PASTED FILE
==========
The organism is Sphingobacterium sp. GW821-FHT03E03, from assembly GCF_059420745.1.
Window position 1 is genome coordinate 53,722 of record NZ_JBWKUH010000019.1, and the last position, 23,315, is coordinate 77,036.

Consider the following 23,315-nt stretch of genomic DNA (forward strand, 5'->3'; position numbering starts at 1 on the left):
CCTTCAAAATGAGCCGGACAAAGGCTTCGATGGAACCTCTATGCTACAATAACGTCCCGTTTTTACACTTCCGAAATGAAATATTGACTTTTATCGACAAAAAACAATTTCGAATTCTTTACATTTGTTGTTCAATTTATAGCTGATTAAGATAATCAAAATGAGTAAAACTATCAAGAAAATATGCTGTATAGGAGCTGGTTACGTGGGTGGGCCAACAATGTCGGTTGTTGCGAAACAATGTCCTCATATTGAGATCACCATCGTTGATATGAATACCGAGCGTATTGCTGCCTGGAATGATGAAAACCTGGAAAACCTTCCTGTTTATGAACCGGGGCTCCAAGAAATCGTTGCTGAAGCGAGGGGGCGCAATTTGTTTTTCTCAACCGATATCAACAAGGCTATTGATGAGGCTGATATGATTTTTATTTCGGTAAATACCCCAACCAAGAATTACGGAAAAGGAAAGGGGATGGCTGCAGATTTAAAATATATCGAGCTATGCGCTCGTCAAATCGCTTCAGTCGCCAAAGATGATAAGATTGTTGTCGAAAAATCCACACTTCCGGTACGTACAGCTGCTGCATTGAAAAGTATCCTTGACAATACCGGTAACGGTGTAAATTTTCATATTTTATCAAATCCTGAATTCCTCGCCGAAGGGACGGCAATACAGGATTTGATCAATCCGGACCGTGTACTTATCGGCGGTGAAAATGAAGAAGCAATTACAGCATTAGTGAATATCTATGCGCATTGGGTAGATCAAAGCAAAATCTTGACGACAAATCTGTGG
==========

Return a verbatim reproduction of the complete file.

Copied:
The organism is Sphingobacterium sp. GW821-FHT03E03, from assembly GCF_059420745.1.
Window position 1 is genome coordinate 53,722 of record NZ_JBWKUH010000019.1, and the last position, 23,315, is coordinate 77,036.

Consider the following 23,315-nt stretch of genomic DNA (forward strand, 5'->3'; position numbering starts at 1 on the left):
CCTTCAAAATGAGCCGGACAAAGGCTTCGATGGAACCTCTATGCTACAATAACGTCCCGTTTTTACACTTCCGAAATGAAATATTGACTTTTATCGACAAAAAACAATTTCGAATTCTTTACATTTGTTGTTCAATTTATAGCTGATTAAGATAATCAAAATGAGTAAAACTATCAAGAAAATATGCTGTATAGGAGCTGGTTACGTGGGTGGGCCAACAATGTCGGTTGTTGCGAAACAATGTCCTCATATTGAGATCACCATCGTTGATATGAATACCGAGCGTATTGCTGCCTGGAATGATGAAAACCTGGAAAACCTTCCTGTTTATGAACCGGGGCTCCAAGAAATCGTTGCTGAAGCGAGGGGGCGCAATTTGTTTTTCTCAACCGATATCAACAAGGCTATTGATGAGGCTGATATGATTTTTATTTCGGTAAATACCCCAACCAAGAATTACGGAAAAGGAAAGGGGATGGCTGCAGATTTAAAATATATCGAGCTATGCGCTCGTCAAATCGCTTCAGTCGCCAAAGATGATAAGATTGTTGTCGAAAAATCCACACTTCCGGTACGTACAGCTGCTGCATTGAAAAGTATCCTTGACAATACCGGTAACGGTGTAAATTTTCATATTTTATCAAATCCTGAATTCCTCGCCGAAGGGACGGCAATACAGGATTTGATCAATCCGGACCGTGTACTTATCGGCGGTGAAAATGAAGAAGCAATTACAGCATTAGTGAATATCTATGCGCATTGGGTAGATCAAAGCAAAATCTTGACGACAAATCTGTGG